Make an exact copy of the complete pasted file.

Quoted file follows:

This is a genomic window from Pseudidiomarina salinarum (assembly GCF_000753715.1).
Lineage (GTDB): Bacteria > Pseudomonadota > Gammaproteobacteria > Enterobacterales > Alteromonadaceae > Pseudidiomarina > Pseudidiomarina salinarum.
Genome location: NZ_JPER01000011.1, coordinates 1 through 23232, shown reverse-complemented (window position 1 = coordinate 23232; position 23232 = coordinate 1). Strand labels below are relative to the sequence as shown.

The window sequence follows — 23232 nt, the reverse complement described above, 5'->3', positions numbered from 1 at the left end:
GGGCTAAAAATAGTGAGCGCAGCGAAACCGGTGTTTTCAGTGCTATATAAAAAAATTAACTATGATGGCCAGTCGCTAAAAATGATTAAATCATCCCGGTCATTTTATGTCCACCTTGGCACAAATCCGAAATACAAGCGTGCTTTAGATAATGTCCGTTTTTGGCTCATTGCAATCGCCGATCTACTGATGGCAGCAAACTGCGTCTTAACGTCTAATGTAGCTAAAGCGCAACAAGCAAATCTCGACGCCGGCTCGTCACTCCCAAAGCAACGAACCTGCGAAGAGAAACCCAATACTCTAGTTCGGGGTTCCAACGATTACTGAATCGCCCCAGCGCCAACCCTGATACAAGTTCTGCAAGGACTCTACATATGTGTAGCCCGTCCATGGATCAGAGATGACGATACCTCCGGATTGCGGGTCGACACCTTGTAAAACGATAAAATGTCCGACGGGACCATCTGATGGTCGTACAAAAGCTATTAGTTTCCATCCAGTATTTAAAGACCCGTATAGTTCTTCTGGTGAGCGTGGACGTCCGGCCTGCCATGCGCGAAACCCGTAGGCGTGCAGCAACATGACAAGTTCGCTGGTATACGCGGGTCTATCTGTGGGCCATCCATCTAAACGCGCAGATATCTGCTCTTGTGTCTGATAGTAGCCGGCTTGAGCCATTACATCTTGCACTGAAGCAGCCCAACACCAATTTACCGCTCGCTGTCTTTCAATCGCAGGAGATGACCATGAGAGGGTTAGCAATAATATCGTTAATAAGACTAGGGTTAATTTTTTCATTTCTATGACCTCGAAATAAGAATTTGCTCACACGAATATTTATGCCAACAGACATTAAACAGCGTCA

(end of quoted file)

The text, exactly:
This is a genomic window from Pseudidiomarina salinarum (assembly GCF_000753715.1).
Lineage (GTDB): Bacteria > Pseudomonadota > Gammaproteobacteria > Enterobacterales > Alteromonadaceae > Pseudidiomarina > Pseudidiomarina salinarum.
Genome location: NZ_JPER01000011.1, coordinates 1 through 23232, shown reverse-complemented (window position 1 = coordinate 23232; position 23232 = coordinate 1). Strand labels below are relative to the sequence as shown.

The window sequence follows — 23232 nt, the reverse complement described above, 5'->3', positions numbered from 1 at the left end:
GGGCTAAAAATAGTGAGCGCAGCGAAACCGGTGTTTTCAGTGCTATATAAAAAAATTAACTATGATGGCCAGTCGCTAAAAATGATTAAATCATCCCGGTCATTTTATGTCCACCTTGGCACAAATCCGAAATACAAGCGTGCTTTAGATAATGTCCGTTTTTGGCTCATTGCAATCGCCGATCTACTGATGGCAGCAAACTGCGTCTTAACGTCTAATGTAGCTAAAGCGCAACAAGCAAATCTCGACGCCGGCTCGTCACTCCCAAAGCAACGAACCTGCGAAGAGAAACCCAATACTCTAGTTCGGGGTTCCAACGATTACTGAATCGCCCCAGCGCCAACCCTGATACAAGTTCTGCAAGGACTCTACATATGTGTAGCCCGTCCATGGATCAGAGATGACGATACCTCCGGATTGCGGGTCGACACCTTGTAAAACGATAAAATGTCCGACGGGACCATCTGATGGTCGTACAAAAGCTATTAGTTTCCATCCAGTATTTAAAGACCCGTATAGTTCTTCTGGTGAGCGTGGACGTCCGGCCTGCCATGCGCGAAACCCGTAGGCGTGCAGCAACATGACAAGTTCGCTGGTATACGCGGGTCTATCTGTGGGCCATCCATCTAAACGCGCAGATATCTGCTCTTGTGTCTGATAGTAGCCGGCTTGAGCCATTACATCTTGCACTGAAGCAGCCCAACACCAATTTACCGCTCGCTGTCTTTCAATCGCAGGAGATGACCATGAGAGGGTTAGCAATAATATCGTTAATAAGACTAGGGTTAATTTTTTCATTTCTATGACCTCGAAATAAGAATTTGCTCACACGAATATTTATGCCAACAGACATTAAACAGCGTCA